\spˈe͡ɪskɐdˈɛt kˈiːbɔːd], \spˈeɪskɐdˈɛt kˈiːbɔːd], \s_p_ˈeɪ_s_k_ɐ_d_ˈɛ_t k_ˈiː_b_ɔː_d]\
Definitions of SPACE-CADET KEYBOARD
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A now-legendary device used on MIT Lisp machines, whichinspired several still-current jargon terms and influenced thedesign of Emacs. It was equipped with no fewer than *seven*shift keys: four keys for bucky bits ("control", "meta","hyper", and "super") and three like regular shift keys,called "shift", "top", and "front". Many keys had threesymbols on them: a letter and a symbol on the top, and a Greekletter on the front. For example, the "L" key had an "L" anda two-way arrow on the top, and the Greek letter lambda on thefront. By pressing this key with the right hand while playingan appropriate "chord" with the left hand on the shift keys,you could get the following results: Llowercase l shift-Luppercase L front-Llowercase lambda front-shift-Luppercase lambda top-Ltwo-way arrow(front and shift are ignored) And of course each of thesemight also be typed with any combination of the control, meta,hyper, and super keys. On this keyboard, you could type over8000 different characters! This allowed the user to type verycomplicated mathematical text, and also to have thousands ofsingle-character commands at his disposal. Many hackers wereactually willing to memorise the command meanings of that manycharacters if it reduced typing time (this attitude obviouslyshaped the interface of Emacs). Other hackers, however,thought that many bucky bits was overkill, and objected thatsuch a keyboard can require three or four hands to operate.See cokebottle, double bucky, meta bit, quadruplebucky.Note: early versions of this entry incorrectly identified thespace-cadet keyboard with the "Knight keyboard". Though bothwere designed by Tom Knight, the latter term was properlyapplied only to a keyboard used for ITS on the PDP-10 andmodelled on the Stanford keyboard (as described under buckybits). The true space-cadet keyboard evolved from the Knightkeyboard.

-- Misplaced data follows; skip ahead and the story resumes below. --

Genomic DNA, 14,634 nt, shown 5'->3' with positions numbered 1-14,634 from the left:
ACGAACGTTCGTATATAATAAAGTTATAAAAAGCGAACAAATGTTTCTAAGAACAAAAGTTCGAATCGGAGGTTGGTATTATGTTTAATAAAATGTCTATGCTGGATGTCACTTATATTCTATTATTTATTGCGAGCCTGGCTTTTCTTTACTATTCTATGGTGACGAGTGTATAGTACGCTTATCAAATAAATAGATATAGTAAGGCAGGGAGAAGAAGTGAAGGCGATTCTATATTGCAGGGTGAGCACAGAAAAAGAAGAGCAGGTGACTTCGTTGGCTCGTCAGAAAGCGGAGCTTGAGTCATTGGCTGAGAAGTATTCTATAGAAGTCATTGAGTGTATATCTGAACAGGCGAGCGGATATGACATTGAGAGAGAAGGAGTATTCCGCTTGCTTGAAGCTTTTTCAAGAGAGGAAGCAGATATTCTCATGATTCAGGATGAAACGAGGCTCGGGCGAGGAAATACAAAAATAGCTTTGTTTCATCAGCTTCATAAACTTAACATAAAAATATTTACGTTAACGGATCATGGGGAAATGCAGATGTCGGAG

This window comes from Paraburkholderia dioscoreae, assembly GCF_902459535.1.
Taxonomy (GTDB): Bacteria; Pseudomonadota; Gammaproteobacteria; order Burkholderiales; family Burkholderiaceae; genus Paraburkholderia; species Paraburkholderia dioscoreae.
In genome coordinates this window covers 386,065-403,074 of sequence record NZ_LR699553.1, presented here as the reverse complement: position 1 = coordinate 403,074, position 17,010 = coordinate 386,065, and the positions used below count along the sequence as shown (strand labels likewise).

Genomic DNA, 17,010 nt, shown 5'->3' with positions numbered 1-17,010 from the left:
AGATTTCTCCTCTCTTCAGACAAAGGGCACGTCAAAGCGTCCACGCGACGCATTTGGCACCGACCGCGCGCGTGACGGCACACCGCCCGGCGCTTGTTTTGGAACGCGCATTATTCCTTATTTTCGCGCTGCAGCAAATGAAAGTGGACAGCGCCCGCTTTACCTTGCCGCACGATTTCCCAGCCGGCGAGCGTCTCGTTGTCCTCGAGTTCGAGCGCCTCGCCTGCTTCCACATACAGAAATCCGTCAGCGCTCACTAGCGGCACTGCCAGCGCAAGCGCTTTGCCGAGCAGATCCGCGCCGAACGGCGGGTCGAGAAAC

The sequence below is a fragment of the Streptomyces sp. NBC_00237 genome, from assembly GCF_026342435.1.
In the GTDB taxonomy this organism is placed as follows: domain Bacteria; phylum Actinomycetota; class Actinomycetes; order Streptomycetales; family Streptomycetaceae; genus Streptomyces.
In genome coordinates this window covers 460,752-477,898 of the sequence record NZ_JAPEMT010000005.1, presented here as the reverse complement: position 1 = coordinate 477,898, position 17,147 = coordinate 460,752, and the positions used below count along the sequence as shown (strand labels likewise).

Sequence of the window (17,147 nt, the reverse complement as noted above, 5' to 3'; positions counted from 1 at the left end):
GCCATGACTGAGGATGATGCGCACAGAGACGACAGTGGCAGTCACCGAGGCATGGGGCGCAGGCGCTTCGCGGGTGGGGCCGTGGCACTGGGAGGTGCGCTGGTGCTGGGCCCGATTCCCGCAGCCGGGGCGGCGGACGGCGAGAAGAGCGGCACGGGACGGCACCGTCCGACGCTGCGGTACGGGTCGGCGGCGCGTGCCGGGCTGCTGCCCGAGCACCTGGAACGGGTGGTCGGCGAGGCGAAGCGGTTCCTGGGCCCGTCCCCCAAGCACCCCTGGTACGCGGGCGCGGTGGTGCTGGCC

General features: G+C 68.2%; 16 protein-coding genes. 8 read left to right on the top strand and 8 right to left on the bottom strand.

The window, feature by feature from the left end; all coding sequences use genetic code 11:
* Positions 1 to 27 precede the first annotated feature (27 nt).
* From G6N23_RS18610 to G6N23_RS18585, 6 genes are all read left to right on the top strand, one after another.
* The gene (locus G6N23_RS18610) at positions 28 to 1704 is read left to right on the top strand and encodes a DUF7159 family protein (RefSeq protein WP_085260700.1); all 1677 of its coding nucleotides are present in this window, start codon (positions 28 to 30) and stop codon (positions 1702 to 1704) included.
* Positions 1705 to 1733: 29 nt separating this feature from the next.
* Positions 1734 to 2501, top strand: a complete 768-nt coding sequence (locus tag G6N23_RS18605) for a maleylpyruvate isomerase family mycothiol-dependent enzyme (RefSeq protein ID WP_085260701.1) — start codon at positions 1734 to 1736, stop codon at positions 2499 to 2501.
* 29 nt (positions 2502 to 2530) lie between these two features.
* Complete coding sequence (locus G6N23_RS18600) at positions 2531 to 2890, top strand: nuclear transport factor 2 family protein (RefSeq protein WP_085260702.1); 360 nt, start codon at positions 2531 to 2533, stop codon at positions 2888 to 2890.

By Denis Howe